What Justifies the Ban on Federal Funding for Nonreproductive Cloning?

Medicine, Health Care, and Philosophy 16:825-841 (2013)
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Abstract

This paper explores how current United States policies for funding nonreproductive cloning are justified and argues against that justification. I show that a common conceptual framework underlies the national prohibition on the use of public funds for cloning research, which I call the simple argument. This argument rests on two premises: that research harming human embryos is unethical and that embryos produced via fertilization are identical to those produced via cloning. In response to the simple argument, I challenge the latter premise. I demonstrate there are important ontological differences between human embryos (produced via fertilization) and clone embryos (produced via cloning). After considering the implications my argument has for the morality of publicly funding cloning for potential therapeutic purposes and potential responses to my position, I conclude that such funding is not only ethically permissible, but also humane national policy.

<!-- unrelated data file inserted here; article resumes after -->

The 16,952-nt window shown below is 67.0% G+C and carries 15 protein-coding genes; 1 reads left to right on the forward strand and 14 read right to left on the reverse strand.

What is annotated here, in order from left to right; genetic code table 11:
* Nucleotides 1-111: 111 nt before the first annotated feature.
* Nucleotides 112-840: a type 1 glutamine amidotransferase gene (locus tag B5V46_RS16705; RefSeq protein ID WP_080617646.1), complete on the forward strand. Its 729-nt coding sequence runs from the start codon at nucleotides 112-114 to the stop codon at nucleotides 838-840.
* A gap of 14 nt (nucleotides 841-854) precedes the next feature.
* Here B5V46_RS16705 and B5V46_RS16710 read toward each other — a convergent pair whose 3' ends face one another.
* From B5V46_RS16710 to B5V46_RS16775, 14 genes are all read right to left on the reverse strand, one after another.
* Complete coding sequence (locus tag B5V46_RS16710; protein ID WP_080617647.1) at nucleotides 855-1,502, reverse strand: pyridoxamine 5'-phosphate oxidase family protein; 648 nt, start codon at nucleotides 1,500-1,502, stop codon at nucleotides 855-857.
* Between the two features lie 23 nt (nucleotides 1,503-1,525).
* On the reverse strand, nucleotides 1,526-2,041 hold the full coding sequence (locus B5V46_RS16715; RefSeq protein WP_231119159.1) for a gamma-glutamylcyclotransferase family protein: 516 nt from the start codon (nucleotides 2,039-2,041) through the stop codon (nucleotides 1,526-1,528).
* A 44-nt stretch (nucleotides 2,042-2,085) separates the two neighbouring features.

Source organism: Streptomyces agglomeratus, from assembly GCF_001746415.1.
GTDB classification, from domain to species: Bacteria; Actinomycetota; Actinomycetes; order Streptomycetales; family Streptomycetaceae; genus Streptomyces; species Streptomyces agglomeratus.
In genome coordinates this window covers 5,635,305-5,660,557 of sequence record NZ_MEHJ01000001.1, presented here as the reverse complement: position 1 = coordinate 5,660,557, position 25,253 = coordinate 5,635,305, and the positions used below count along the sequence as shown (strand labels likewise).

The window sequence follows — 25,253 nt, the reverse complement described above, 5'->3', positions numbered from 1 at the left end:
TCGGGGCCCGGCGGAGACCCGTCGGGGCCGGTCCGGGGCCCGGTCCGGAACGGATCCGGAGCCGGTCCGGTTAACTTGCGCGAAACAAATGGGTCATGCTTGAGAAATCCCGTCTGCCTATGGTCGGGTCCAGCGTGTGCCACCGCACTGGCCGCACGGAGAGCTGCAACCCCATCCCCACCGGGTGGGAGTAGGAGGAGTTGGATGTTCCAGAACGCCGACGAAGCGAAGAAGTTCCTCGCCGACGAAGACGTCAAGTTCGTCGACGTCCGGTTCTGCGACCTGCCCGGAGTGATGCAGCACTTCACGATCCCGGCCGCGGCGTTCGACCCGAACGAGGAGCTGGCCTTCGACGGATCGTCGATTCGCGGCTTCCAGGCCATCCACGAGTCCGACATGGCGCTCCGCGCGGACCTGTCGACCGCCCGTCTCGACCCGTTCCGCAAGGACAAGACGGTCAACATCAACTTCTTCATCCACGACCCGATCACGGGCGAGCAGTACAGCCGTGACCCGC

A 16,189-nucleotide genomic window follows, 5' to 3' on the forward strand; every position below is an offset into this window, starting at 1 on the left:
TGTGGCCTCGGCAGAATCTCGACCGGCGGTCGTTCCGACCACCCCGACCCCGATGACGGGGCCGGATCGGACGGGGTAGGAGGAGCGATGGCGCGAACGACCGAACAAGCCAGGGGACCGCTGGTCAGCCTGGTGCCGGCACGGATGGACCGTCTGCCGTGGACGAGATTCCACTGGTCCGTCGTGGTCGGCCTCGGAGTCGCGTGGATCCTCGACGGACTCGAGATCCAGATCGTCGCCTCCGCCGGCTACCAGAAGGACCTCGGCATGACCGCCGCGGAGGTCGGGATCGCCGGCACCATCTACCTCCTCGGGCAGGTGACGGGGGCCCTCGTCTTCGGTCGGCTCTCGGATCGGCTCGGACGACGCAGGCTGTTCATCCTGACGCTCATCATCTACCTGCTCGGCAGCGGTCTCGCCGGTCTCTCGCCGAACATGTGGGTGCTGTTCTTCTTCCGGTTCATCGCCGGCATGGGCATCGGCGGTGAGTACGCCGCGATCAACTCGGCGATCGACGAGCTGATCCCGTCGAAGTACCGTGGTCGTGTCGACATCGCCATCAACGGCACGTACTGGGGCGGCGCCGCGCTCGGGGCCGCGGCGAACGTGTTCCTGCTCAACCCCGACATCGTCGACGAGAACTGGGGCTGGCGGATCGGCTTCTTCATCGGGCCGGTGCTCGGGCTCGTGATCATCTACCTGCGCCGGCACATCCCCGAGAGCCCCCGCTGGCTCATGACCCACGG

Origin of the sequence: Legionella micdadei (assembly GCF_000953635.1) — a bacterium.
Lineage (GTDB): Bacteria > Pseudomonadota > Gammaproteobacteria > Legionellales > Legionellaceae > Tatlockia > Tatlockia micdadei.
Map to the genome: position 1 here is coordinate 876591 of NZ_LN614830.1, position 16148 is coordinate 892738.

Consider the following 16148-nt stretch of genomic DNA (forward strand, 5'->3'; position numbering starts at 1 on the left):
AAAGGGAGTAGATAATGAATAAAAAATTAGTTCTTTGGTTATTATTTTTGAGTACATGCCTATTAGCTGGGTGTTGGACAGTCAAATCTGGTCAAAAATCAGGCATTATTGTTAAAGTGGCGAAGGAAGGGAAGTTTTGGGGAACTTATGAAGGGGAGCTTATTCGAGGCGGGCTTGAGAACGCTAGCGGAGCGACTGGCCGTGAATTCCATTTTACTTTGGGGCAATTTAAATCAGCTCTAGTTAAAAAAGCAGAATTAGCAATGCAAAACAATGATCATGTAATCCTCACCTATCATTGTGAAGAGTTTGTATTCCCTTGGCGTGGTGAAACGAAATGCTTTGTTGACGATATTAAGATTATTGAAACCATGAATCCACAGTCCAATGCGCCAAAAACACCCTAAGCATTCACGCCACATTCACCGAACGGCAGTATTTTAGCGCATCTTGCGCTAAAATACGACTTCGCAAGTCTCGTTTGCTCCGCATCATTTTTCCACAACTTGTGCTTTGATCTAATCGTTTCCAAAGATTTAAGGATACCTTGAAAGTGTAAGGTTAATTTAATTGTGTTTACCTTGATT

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2013-08-30

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Author's Profile

Thomas V. Cunningham
Kaiser Permanente West Los Angeles

References found in this work

Unsimple Truths: Science, Complexity, and Policy.Sandra D. Mitchell - 2009 - London: University of Chicago Press.
Political Liberalism: Expanded Edition.John Rawls - 2005 - Columbia University Press.
IVF technology and the argument from potential.Peter Singer & Karen Dawson - 1988 - Philosophy and Public Affairs 17 (2):87-104.
Whose View of Life?: Embryos, Cloning and Stem Cells.Jane Maienschein - 2004 - Journal of the History of Biology 37 (1):186-187.

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